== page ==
Mr Morhous presented the global travel management company’s insights in Australia this week at a webinar discussing what the future of business travel will look like and how global technology innovations are changing the way we search, book and pay for and navigate the travel experience itself.
“This is something that Flight Centre Travel Group is really focussed on as well as the industry at large,” he explained. “The overall traveller journey from start to finish is being augmented by various new products and services in our corporate brands.
“Integrations like ride sharing services into corporate travel programs – such as FCTG’s partnership with Uber for Business, flexible credit cards, virtual and tap payment services, through to single approval workflows for travel and expenses are now making it easier to book and pay for business travel,” he added.
So, looking ahead, what key trends can we look forward to in the business travel space towards 2030? ]
According to Mr Morhous these comprise:
- Focus on End-to-End Traveller Journey
“There will be a large focus on bringing together all phases of a travel journey – not just the search and booking process. Already, AI is augmenting various parts of the process, but further development will progress real solutions from when someone finds out they have to travel. For example, what do they do for searching and booking? What do they do when on the trip? What happens when they have a disruption? What about when they get back? The next generation of travel products will make sure all those different flows are tied into an actual cohesive stream of events and make sure when human support is needed that the traveller can very easily contact their consultant to receive assistance. FCTG has already introduced its AI chatbot, Sam (Smart Assistant for Mobile), which is providing context-based, real time assistance for travellers including for travel disruption management.”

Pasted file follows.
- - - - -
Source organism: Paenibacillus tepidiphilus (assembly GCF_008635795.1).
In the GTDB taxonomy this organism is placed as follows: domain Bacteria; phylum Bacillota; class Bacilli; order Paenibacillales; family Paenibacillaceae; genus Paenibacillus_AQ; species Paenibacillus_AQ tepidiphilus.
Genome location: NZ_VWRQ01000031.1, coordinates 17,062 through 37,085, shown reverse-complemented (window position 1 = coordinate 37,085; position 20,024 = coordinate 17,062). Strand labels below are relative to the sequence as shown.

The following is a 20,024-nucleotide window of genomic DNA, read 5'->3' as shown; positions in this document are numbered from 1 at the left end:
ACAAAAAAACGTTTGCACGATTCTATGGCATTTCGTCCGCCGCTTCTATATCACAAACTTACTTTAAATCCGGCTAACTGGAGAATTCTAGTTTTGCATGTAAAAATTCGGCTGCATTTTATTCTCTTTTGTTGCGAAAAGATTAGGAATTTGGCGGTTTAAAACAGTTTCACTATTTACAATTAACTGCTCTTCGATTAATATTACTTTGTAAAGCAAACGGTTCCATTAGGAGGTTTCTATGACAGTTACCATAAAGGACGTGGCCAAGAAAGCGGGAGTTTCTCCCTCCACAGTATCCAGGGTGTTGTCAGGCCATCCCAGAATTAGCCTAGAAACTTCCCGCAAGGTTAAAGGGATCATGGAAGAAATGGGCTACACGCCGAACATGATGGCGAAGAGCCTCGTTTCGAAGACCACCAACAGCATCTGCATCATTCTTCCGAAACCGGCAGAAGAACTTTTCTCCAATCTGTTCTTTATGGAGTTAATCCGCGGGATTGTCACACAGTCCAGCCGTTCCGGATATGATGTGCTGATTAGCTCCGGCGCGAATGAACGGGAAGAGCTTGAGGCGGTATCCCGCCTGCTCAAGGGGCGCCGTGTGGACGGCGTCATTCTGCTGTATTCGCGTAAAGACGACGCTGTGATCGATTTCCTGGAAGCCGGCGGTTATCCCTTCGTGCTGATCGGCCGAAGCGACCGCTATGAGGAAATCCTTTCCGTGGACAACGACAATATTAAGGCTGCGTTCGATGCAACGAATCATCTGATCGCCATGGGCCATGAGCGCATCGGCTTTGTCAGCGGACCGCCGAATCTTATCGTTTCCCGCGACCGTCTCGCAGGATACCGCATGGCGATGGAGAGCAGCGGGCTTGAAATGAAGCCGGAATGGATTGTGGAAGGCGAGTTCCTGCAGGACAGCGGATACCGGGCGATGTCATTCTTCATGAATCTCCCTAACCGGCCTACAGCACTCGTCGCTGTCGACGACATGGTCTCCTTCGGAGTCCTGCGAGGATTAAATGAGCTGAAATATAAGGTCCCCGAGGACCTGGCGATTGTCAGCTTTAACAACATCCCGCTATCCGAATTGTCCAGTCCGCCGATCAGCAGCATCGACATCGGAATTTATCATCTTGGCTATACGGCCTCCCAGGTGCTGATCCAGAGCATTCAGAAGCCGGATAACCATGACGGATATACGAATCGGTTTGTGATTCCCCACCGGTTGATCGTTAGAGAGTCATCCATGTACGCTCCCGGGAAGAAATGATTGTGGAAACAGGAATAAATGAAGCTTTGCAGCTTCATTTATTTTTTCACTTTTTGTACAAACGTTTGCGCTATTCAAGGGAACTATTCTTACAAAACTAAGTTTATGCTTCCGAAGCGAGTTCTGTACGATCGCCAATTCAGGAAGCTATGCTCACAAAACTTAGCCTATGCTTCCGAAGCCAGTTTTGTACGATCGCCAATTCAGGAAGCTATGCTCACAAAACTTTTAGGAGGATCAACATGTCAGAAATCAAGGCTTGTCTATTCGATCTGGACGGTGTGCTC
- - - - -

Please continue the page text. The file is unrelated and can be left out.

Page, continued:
“A tremendous amount of activity is occurring with new innovative features available for payments including the ability to have different types of credit cards deployed on demand; the ability to set and restrict limits on cards on a per trip basis when people are travelling. This married with ‘tap and pay’ and other advancements and how we actually accept payments at various providers is really starting to pave the way for change in the payments area.”
- Traveller wellbeing
“Traveller wellbeing really comes in two forms: safety and traveller health. Most companies have recognised that they have a duty of care when it comes to the safety of their staff, and travel products and programs are becoming better at monitoring the whereabouts of staff and the status of the destination. Health of travellers whilst they’re on a trip will become increasingly important as companies understand that their employees are their greatest asset. The importance of a flexible travel program is becoming an important differentiator for employees and prospective staff, especially for those where travel is an important component of their role.”
- Content and distribution
“The New Distribution Capability (NDC) being introduced by IATA allows airlines to provide their customers with more relevant choice, improved options and greater personalisation in regard to the flights, cars and hotels that customers are booking. Changes are starting to flow from this, but it will be quite dramatic over the next decade, especially in how offers are customised to each individual based on their needs.”
- Wearable technology and augmented reality
“Towards the end of the next decade it’s expected that there will be great strides made in the form of wearable technology to assist the traveller and advances in augmented reality that will really start to gain traction in the corporate travel sector.”
“An increased use of biometrics will have the greatest impact in terms of simplifying the physical travel experience. More airports, airlines and other stakeholders in the journey process will use biometrics as a faster and more efficient way to identify and move people through airport queues.”
Above all, one of the practical shifts Morhous says he is observing is the alignment of travel approval with travel expenses by businesses really focused on end-to-end workflows for their travellers.
“If I’m taking a business trip from Brisbane to Sydney return for a couple of days, why do I need approval for the expenses that get incurred if I already have approval for the trip itself, and have sufficient restrictions on where my card can and cannot be used,” he highlighted.
Can we streamline that into a single system? “We’re starting to see a new crop of technology companies, payment firms and booking tools starting to support this flow,” outlined the executive.